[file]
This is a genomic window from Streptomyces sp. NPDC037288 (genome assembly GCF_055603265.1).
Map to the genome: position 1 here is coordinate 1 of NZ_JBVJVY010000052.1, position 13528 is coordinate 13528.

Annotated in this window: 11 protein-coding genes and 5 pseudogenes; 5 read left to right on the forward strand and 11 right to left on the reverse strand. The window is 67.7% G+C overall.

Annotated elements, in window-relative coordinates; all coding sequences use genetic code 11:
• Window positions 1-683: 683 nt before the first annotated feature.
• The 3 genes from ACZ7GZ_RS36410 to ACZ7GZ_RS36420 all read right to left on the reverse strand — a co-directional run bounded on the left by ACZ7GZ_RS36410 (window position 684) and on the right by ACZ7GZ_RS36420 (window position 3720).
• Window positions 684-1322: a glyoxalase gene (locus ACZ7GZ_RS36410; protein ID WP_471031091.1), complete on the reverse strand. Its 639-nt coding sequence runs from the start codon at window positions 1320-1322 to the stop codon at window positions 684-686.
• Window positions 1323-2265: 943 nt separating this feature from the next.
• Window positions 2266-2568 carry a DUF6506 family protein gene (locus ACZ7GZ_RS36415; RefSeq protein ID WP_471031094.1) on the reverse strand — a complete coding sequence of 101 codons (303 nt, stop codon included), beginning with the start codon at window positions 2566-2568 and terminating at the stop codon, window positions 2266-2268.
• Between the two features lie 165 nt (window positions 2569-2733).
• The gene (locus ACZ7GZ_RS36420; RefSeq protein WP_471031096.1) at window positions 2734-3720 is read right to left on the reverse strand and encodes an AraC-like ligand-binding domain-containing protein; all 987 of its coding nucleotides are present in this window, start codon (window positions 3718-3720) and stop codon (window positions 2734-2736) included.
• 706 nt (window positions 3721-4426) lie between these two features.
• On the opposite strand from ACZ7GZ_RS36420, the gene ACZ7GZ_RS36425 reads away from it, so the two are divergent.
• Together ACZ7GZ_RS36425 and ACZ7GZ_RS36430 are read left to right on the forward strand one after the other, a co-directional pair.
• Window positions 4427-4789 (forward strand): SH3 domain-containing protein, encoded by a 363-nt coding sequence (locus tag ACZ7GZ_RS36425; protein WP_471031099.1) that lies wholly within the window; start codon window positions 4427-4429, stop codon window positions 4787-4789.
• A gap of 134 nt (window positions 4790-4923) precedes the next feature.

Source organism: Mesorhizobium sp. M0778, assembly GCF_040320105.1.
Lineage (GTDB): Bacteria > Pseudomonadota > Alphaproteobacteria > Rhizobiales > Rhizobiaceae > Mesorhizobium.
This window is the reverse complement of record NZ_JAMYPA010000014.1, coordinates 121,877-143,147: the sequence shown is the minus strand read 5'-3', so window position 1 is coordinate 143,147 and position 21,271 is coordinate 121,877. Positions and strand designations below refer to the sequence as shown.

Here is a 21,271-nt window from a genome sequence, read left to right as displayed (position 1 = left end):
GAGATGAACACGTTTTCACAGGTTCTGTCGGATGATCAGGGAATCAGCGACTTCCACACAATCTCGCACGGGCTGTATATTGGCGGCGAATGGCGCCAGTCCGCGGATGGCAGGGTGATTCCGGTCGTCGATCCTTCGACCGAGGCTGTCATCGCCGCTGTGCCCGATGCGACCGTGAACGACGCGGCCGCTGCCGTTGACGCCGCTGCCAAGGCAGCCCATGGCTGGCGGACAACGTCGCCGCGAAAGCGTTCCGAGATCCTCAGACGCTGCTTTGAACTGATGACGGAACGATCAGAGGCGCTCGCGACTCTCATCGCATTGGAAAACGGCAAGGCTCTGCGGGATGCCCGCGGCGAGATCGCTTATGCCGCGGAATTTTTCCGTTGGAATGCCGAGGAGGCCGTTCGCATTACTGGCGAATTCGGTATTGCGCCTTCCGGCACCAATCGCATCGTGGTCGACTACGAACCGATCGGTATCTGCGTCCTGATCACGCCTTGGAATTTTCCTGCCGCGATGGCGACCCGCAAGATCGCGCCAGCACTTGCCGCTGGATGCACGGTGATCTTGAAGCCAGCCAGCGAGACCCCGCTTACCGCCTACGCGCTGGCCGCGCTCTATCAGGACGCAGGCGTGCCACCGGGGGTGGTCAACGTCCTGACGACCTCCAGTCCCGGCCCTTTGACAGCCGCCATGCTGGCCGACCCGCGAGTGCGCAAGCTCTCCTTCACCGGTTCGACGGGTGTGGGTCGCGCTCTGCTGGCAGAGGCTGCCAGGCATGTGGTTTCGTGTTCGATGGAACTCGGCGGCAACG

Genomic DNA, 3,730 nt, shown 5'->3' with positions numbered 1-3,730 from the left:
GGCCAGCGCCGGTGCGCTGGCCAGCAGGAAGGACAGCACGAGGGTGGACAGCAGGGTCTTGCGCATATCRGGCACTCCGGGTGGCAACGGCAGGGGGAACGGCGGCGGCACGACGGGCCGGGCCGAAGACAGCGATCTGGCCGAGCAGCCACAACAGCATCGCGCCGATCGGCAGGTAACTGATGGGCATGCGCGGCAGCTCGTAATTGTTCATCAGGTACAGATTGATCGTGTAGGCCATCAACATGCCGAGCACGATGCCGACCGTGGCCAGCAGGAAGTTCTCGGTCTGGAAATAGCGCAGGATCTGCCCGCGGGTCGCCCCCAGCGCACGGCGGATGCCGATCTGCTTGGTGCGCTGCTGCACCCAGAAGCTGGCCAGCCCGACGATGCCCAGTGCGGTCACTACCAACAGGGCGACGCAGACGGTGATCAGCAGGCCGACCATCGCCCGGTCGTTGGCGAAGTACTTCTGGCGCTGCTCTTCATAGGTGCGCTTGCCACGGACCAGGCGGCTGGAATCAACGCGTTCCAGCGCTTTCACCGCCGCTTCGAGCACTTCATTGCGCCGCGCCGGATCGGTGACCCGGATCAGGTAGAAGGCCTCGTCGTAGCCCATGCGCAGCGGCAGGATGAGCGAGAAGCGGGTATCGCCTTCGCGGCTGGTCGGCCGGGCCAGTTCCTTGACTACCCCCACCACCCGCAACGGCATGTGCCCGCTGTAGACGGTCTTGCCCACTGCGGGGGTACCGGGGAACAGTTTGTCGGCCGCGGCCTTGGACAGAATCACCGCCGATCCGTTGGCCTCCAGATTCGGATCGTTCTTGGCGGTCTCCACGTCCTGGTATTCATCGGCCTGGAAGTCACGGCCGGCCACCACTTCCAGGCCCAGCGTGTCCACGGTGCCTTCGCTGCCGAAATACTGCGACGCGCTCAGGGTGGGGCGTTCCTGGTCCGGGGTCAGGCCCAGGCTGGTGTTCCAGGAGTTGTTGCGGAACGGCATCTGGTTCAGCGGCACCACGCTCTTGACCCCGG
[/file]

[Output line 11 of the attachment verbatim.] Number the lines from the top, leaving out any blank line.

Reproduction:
• The gene (locus ACZ7GZ_RS36420; RefSeq protein WP_471031096.1) at window positions 2734-3720 is read right to left on the reverse strand and encodes an AraC-like ligand-binding domain-containing protein; all 987 of its coding nucleotides are present in this window, start codon (window positions 3718-3720) and stop codon (window positions 2734-2736) included.